I need to upload a directory with a rather complicated tree (lots of subdirectories, etc.) by FTP. I am unable to compress this directory, since I do not have any access to the destination apart from FTP - e.g. no tar. Since this is over a very long distance (USA => Australia), latency is quite high.

Following the advice in How to FTP multiple folders to another server using mput in Unix?, I am currently using ncftp to perform the transfer with mput -r. Unfortunately, this seems to transfer a single file at a time, wasting a lot of the available bandwidth on communication overhead.

Is there any way I can parallelise this process, i.e. upload multiple files from this directory at the same time? Of course, I could manually split it and execute mput -r on each chunk, but that's a tedious process.

A CLI method is heavily preferred, as the client machine is actually a headless server accessed via SSH.

  • Would rsync be an option? edit apparently not, as it doesn't work over ftp. Might be worth asking the destination server admin whether he's willing to give you sftp access - you wouldn't be able to log in, but rsync would work. Commented Jan 20, 2014 at 10:57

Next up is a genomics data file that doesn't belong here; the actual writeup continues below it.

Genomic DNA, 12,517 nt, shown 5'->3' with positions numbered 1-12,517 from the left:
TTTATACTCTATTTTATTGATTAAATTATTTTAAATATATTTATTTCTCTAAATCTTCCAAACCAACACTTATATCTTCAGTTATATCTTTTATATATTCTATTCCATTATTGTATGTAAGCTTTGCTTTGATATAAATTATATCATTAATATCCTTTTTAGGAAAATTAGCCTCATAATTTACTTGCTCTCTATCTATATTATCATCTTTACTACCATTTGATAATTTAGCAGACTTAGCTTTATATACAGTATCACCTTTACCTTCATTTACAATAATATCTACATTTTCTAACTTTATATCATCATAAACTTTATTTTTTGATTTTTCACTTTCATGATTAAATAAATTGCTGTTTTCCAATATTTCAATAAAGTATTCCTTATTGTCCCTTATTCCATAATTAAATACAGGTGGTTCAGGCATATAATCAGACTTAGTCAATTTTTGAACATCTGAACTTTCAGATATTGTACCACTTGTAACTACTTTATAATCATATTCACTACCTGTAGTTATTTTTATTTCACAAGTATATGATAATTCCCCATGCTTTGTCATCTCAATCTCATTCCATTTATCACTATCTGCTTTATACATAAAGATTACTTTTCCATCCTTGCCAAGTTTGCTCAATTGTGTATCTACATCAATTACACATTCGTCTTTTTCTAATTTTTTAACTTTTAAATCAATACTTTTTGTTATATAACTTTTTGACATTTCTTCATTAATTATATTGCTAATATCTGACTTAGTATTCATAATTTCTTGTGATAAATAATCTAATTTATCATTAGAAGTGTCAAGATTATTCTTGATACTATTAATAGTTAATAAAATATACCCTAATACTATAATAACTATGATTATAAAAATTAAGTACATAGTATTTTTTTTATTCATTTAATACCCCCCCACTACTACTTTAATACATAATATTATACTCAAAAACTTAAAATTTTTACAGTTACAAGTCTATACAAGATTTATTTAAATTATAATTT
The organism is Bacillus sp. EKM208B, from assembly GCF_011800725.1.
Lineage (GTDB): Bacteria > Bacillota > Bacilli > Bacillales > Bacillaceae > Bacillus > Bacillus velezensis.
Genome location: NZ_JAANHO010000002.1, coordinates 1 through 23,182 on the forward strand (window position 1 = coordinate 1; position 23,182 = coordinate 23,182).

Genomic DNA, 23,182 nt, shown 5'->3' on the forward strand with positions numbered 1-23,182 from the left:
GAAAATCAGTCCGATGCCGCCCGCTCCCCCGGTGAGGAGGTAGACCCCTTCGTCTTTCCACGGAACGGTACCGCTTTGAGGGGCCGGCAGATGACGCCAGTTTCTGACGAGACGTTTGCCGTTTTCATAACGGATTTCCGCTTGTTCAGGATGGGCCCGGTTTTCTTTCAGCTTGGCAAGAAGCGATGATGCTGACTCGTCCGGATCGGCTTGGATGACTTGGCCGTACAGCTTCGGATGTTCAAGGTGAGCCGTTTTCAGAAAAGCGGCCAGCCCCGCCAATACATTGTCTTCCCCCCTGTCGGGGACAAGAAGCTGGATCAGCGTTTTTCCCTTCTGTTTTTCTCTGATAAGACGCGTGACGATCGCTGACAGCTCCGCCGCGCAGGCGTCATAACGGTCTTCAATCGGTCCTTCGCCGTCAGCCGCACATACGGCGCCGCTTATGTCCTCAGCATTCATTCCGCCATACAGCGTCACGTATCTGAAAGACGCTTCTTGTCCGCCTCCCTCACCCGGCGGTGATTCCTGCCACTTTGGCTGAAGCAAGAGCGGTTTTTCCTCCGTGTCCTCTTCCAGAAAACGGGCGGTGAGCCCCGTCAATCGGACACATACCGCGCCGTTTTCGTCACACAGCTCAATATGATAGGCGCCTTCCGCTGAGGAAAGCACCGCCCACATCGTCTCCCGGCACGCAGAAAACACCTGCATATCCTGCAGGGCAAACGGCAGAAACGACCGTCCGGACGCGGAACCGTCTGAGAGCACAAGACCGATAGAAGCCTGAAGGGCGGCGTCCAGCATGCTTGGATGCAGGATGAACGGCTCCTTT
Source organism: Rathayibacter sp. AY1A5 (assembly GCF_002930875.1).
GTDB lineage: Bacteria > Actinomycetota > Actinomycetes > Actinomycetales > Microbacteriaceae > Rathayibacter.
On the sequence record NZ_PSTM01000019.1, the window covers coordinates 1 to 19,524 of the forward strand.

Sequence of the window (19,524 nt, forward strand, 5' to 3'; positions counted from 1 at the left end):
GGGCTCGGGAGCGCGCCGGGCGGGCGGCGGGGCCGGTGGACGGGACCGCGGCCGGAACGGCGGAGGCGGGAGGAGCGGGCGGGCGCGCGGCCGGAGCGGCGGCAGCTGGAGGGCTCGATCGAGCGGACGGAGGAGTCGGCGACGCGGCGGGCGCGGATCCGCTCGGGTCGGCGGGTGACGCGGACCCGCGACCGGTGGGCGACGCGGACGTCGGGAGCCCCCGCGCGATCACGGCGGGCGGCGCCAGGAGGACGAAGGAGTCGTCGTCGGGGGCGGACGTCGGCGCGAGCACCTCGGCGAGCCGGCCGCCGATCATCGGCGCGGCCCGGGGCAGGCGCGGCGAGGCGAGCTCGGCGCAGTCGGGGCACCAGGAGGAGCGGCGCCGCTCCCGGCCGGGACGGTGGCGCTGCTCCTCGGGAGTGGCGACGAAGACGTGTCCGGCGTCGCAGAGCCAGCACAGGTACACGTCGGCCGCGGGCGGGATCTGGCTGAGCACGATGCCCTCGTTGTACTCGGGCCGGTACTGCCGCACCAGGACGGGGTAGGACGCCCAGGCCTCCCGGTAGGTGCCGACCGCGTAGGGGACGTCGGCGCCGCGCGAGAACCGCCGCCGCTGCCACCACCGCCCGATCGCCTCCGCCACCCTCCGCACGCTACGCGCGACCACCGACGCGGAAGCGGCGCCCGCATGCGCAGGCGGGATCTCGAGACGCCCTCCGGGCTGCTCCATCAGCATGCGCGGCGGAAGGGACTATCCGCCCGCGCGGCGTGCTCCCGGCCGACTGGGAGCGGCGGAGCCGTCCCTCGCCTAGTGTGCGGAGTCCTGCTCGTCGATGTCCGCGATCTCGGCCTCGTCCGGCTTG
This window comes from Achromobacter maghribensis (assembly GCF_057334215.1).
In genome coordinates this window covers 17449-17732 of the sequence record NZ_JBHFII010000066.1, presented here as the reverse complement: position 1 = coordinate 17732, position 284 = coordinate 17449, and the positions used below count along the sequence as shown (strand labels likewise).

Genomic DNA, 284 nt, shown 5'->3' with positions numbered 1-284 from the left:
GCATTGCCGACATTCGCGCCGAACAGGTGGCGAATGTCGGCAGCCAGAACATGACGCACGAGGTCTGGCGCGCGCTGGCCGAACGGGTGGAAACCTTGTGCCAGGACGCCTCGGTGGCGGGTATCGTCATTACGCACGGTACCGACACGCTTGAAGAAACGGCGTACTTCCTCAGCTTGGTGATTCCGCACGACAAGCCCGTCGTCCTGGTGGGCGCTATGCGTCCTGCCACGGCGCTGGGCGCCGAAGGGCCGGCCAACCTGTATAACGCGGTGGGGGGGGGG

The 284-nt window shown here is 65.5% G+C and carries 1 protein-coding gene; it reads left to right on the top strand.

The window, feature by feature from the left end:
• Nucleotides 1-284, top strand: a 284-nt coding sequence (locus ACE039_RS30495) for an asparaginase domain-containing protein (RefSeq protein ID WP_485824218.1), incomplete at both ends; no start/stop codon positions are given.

2 Answers 2


lftp would do this with the command mirror -R -P 20 localpath - mirror syncs between locations, and -R uses the remote server as the destination , with P doing 20 parallel transfers at once.

As explained in man lftp:

   mirror [OPTS] [source [target]]

   Mirror specified source directory to local target directory. If  target
   directory ends with a slash, the source base name is appended to target
   directory name. Source and/or target can be URLs pointing  to  directo‐

        -R,    --reverse                 reverse mirror (put files)
        -P,    --parallel[=N]            download N files in parallel

You could try using gnu parallel and curl to automate it.

then you could do something such as:

find . -t f -name "*.pdf" | parallel -j 4 curl -T {} ftp://ftp.site.com --user me:pass

This will run 4 jobs per cpu uploading all pdfs in working path.

  • The is one possible approach, but has the drawback of needing to authenticate once for every file - again, a lot of overhead made worse by high latency.
    – Bob
    Commented Jan 22, 2014 at 7:07

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